Using information on data quality is nothing new. A typical way to do it is by the uncertainty of the data, which gave different data points in many different data analysis methods something like a weighting. It is essential to know, which data points or parts can be believed and which are probably questionable. To help data reusers with this, a lot of datasets contain flags. They indicate when problems occurred during the measurement or when a quality control method raised doubts. Every scientist who analyses data has to look after this information, and is desperate to know whether they explain for him/her the reason, why for example some points do not fit into the analysis of the rest of the dataset.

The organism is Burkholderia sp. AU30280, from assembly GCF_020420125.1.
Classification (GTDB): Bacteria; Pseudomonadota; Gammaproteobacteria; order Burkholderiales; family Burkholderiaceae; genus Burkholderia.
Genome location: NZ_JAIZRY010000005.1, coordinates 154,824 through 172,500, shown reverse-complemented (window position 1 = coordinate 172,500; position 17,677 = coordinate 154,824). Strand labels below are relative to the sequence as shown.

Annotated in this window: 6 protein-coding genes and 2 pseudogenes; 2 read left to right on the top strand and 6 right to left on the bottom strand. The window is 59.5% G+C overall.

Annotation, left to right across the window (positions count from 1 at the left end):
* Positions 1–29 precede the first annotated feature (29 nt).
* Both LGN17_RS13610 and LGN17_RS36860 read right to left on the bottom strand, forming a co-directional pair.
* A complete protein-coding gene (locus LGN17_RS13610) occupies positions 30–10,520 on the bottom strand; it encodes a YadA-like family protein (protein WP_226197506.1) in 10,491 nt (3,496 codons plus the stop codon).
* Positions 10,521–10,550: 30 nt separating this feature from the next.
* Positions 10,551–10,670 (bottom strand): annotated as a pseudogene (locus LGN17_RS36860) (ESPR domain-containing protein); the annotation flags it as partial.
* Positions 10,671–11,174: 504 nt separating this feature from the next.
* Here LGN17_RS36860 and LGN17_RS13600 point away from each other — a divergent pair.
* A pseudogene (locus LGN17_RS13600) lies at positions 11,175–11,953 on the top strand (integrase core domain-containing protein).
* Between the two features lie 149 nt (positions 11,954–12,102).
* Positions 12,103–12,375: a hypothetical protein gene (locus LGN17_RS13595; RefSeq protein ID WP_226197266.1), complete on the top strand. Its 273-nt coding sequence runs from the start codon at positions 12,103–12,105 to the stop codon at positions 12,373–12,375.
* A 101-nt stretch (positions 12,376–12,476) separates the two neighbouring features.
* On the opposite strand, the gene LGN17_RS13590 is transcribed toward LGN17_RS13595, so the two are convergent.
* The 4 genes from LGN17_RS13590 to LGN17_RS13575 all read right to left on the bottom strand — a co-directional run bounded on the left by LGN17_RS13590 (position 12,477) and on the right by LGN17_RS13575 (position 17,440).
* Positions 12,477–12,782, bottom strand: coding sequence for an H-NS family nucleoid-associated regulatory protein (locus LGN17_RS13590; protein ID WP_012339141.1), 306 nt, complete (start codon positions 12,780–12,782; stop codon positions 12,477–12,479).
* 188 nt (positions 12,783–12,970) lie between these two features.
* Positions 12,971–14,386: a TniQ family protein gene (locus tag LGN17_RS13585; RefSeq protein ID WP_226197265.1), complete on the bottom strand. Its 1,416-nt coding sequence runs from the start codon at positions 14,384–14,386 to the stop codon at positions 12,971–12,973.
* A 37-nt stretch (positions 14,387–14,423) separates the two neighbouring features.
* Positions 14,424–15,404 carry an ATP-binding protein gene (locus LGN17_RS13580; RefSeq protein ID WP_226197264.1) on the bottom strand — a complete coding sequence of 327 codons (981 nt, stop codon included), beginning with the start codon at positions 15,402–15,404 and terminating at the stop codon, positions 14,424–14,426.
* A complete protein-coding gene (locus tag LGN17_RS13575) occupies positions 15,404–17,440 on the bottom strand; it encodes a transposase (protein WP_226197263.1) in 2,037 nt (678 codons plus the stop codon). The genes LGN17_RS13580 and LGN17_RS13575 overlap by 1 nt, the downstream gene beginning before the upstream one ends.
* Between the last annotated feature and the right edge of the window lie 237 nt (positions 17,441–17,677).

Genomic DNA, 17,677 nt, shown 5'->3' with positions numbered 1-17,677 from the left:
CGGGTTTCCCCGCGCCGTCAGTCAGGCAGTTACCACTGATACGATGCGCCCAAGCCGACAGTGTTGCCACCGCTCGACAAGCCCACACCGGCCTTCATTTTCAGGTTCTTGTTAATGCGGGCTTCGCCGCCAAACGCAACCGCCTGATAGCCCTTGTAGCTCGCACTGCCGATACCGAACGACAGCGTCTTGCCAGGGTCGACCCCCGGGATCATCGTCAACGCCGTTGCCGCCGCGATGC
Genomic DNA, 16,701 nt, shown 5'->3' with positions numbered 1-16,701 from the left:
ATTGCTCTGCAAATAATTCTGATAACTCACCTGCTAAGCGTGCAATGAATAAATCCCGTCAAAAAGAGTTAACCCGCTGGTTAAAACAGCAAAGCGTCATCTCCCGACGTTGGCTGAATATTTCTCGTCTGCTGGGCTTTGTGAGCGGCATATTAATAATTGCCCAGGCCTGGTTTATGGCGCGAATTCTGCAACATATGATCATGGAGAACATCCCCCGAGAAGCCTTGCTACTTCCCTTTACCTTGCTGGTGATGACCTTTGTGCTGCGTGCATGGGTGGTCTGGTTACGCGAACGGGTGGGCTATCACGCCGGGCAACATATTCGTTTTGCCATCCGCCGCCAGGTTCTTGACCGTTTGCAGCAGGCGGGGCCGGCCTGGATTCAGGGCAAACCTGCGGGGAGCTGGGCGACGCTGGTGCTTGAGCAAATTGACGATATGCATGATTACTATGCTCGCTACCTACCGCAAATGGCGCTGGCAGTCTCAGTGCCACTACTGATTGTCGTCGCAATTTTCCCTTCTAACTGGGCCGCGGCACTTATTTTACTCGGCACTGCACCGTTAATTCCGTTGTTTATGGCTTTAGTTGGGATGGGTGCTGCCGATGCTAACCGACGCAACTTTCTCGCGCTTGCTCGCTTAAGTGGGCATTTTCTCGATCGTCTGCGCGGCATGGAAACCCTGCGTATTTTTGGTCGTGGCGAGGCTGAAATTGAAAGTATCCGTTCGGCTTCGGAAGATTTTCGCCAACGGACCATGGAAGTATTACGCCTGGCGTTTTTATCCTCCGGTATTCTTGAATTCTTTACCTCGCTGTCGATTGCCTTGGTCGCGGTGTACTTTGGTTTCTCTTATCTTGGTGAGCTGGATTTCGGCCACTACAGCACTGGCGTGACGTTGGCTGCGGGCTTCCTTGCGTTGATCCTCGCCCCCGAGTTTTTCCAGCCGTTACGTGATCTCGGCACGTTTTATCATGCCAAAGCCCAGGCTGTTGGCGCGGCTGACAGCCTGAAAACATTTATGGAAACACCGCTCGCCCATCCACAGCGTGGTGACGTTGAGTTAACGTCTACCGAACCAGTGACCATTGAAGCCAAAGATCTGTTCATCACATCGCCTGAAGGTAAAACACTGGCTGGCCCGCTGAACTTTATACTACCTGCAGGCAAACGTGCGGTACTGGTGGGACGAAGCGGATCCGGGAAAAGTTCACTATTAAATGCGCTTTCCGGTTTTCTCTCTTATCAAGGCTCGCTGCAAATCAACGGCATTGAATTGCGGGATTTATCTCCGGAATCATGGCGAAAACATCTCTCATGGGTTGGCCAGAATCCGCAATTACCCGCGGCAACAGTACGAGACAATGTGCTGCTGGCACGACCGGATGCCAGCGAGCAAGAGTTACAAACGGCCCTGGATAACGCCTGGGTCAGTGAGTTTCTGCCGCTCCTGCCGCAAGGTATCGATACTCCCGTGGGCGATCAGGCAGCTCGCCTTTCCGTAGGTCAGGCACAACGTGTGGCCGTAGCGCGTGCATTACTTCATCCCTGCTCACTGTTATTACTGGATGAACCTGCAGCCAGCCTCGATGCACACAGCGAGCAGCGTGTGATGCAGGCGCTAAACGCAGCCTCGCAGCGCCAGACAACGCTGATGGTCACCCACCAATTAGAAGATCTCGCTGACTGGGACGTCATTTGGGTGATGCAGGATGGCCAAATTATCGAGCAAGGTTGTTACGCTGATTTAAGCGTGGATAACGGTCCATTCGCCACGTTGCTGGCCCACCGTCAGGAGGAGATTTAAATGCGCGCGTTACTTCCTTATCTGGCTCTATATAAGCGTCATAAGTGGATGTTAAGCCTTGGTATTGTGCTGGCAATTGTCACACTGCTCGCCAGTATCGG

By the institutionalised publication of data, the estimation of data quality gets to a new level. The reason behind this is that published data is not only used by the scientists, who are well aware of the specific field, but also by others. This interdisciplinary environment is a chance, but also a thread. The chances can be seen by new synergies, bringing new views to a field and even more the huge opportunities of new dataset combination. In opposite to this the risks are the possible misunderstandings and misinterpretations of datasets and the belief that published datasets are ideal. The risks can at best countered by a proper documentation of the datasets. Therefore is the aim of a data peer review to guarantee the technical quality (like readability) of the dataset a good documentation. This is even more important since the datasets itself should not be changed at all. Continue reading